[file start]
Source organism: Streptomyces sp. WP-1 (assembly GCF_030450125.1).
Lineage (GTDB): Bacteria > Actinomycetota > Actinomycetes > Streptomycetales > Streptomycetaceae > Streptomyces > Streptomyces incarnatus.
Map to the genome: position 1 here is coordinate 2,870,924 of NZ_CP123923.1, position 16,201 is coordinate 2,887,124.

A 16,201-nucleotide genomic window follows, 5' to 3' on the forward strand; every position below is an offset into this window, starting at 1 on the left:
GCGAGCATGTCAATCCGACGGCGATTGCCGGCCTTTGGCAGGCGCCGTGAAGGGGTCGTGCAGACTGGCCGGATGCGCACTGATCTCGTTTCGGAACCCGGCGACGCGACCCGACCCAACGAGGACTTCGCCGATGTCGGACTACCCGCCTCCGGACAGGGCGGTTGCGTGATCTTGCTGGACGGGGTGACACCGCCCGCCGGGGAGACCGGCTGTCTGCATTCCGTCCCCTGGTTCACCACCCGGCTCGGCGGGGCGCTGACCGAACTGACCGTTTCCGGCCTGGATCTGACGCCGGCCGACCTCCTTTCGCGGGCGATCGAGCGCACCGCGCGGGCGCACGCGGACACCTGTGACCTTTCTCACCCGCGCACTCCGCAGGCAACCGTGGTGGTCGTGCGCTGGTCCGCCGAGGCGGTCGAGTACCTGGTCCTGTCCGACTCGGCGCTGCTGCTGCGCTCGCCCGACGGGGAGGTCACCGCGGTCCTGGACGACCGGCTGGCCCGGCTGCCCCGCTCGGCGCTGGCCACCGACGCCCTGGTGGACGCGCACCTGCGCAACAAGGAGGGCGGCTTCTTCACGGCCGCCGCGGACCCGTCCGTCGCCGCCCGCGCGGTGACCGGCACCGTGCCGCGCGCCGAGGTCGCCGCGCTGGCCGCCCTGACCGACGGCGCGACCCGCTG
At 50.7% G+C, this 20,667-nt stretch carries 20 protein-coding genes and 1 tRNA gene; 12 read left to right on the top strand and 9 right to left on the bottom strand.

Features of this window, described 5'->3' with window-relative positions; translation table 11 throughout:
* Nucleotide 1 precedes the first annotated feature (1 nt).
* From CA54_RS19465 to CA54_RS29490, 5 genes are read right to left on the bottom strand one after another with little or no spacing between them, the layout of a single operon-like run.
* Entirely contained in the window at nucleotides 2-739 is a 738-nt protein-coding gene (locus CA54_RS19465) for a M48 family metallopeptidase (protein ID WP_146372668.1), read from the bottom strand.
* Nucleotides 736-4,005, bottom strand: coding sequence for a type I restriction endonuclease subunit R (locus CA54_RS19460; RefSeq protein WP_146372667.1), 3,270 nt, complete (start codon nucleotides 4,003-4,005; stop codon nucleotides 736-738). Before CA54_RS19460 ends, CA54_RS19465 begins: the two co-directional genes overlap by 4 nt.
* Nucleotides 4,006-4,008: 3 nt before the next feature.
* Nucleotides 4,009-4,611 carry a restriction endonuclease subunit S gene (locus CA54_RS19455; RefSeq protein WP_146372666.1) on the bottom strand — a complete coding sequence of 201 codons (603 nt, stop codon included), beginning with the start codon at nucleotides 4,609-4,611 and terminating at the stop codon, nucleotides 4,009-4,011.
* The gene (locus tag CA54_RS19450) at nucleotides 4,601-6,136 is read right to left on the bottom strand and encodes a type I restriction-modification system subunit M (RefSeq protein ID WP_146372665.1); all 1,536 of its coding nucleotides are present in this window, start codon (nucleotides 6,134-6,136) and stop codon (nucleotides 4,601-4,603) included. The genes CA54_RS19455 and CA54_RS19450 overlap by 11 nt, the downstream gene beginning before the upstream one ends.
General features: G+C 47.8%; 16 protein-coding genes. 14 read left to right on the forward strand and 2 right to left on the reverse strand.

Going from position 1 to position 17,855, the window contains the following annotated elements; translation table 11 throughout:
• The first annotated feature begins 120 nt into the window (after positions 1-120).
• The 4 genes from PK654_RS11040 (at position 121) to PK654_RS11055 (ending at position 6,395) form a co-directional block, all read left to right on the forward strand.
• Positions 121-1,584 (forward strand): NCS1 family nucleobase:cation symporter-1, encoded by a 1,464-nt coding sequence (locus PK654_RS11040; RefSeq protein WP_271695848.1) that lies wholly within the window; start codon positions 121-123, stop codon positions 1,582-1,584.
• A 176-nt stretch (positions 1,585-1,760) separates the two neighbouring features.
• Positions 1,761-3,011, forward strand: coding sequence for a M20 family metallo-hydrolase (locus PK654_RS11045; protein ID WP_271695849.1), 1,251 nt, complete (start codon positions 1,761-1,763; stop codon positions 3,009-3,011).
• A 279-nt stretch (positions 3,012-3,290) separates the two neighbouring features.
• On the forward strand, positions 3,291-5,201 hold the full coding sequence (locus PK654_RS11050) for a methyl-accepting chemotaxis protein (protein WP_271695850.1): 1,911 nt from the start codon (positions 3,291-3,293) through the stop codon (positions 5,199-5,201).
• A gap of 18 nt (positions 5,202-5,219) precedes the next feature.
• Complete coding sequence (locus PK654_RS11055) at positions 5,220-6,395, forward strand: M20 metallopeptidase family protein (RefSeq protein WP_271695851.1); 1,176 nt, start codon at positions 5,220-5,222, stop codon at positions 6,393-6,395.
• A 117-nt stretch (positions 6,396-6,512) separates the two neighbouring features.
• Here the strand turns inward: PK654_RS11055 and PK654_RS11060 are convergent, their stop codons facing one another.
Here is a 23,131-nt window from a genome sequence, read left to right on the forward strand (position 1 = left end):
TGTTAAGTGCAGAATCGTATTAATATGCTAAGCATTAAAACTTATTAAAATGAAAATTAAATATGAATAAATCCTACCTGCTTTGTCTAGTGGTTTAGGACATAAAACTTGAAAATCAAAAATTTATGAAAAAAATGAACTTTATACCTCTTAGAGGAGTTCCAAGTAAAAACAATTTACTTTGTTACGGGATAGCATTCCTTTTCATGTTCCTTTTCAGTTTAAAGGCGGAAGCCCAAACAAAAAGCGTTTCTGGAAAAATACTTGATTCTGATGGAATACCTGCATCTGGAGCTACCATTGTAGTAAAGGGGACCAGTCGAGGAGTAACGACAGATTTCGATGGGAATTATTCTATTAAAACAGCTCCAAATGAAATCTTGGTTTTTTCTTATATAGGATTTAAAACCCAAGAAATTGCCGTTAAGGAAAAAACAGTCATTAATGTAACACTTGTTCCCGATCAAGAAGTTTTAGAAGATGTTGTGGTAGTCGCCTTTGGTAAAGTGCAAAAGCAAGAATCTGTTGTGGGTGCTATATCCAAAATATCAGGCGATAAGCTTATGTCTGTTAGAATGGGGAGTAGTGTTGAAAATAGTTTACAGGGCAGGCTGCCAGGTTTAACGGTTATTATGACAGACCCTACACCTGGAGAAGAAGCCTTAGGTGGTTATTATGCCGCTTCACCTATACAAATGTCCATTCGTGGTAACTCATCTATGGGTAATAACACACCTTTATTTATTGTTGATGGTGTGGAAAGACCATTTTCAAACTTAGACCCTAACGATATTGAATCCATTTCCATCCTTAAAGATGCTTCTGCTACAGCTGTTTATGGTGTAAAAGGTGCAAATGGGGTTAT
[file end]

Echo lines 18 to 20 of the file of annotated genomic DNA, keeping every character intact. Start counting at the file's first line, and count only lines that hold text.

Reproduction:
• The 4 genes from PK654_RS11040 (at position 121) to PK654_RS11055 (ending at position 6,395) form a co-directional block, all read left to right on the forward strand.
• Positions 121-1,584 (forward strand): NCS1 family nucleobase:cation symporter-1, encoded by a 1,464-nt coding sequence (locus PK654_RS11040; RefSeq protein WP_271695848.1) that lies wholly within the window; start codon positions 121-123, stop codon positions 1,582-1,584.
• A 176-nt stretch (positions 1,585-1,760) separates the two neighbouring features.